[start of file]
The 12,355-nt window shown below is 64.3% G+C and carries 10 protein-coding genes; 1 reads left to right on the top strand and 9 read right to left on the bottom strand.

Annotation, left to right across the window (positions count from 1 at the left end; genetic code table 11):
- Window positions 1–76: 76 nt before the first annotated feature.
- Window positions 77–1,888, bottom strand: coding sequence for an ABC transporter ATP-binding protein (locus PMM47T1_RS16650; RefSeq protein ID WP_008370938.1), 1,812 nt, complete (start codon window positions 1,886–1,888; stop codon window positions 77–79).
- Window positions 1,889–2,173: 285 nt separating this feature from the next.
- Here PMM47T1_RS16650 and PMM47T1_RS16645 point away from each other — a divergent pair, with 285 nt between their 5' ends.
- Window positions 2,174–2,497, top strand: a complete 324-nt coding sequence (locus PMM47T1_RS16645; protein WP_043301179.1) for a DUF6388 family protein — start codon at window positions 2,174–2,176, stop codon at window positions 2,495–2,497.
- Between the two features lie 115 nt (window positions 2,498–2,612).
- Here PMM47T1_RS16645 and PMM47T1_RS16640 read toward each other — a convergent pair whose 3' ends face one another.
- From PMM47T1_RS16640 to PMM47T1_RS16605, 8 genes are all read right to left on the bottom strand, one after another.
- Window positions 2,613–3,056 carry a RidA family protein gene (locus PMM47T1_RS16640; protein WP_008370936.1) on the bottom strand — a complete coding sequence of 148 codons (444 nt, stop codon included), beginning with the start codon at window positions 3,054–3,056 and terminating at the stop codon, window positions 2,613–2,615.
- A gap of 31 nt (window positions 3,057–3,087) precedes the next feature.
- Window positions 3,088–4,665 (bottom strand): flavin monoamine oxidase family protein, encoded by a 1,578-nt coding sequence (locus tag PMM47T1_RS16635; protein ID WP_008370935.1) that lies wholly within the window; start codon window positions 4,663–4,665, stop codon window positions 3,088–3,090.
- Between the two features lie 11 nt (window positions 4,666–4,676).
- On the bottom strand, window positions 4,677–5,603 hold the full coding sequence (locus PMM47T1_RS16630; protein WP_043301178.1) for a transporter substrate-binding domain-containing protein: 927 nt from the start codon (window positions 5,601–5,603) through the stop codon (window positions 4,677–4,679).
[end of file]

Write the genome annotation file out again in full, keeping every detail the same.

The 12,355-nt window shown below is 64.3% G+C and carries 10 protein-coding genes; 1 reads left to right on the top strand and 9 read right to left on the bottom strand.

Annotation, left to right across the window (positions count from 1 at the left end; genetic code table 11):
- Window positions 1–76: 76 nt before the first annotated feature.
- Window positions 77–1,888, bottom strand: coding sequence for an ABC transporter ATP-binding protein (locus PMM47T1_RS16650; RefSeq protein ID WP_008370938.1), 1,812 nt, complete (start codon window positions 1,886–1,888; stop codon window positions 77–79).
- Window positions 1,889–2,173: 285 nt separating this feature from the next.
- Here PMM47T1_RS16650 and PMM47T1_RS16645 point away from each other — a divergent pair, with 285 nt between their 5' ends.
- Window positions 2,174–2,497, top strand: a complete 324-nt coding sequence (locus PMM47T1_RS16645; protein WP_043301179.1) for a DUF6388 family protein — start codon at window positions 2,174–2,176, stop codon at window positions 2,495–2,497.
- Between the two features lie 115 nt (window positions 2,498–2,612).
- Here PMM47T1_RS16645 and PMM47T1_RS16640 read toward each other — a convergent pair whose 3' ends face one another.
- From PMM47T1_RS16640 to PMM47T1_RS16605, 8 genes are all read right to left on the bottom strand, one after another.
- Window positions 2,613–3,056 carry a RidA family protein gene (locus PMM47T1_RS16640; protein WP_008370936.1) on the bottom strand — a complete coding sequence of 148 codons (444 nt, stop codon included), beginning with the start codon at window positions 3,054–3,056 and terminating at the stop codon, window positions 2,613–2,615.
- A gap of 31 nt (window positions 3,057–3,087) precedes the next feature.
- Window positions 3,088–4,665 (bottom strand): flavin monoamine oxidase family protein, encoded by a 1,578-nt coding sequence (locus tag PMM47T1_RS16635; protein ID WP_008370935.1) that lies wholly within the window; start codon window positions 4,663–4,665, stop codon window positions 3,088–3,090.
- Between the two features lie 11 nt (window positions 4,666–4,676).
- On the bottom strand, window positions 4,677–5,603 hold the full coding sequence (locus PMM47T1_RS16630; protein WP_043301178.1) for a transporter substrate-binding domain-containing protein: 927 nt from the start codon (window positions 5,601–5,603) through the stop codon (window positions 4,677–4,679).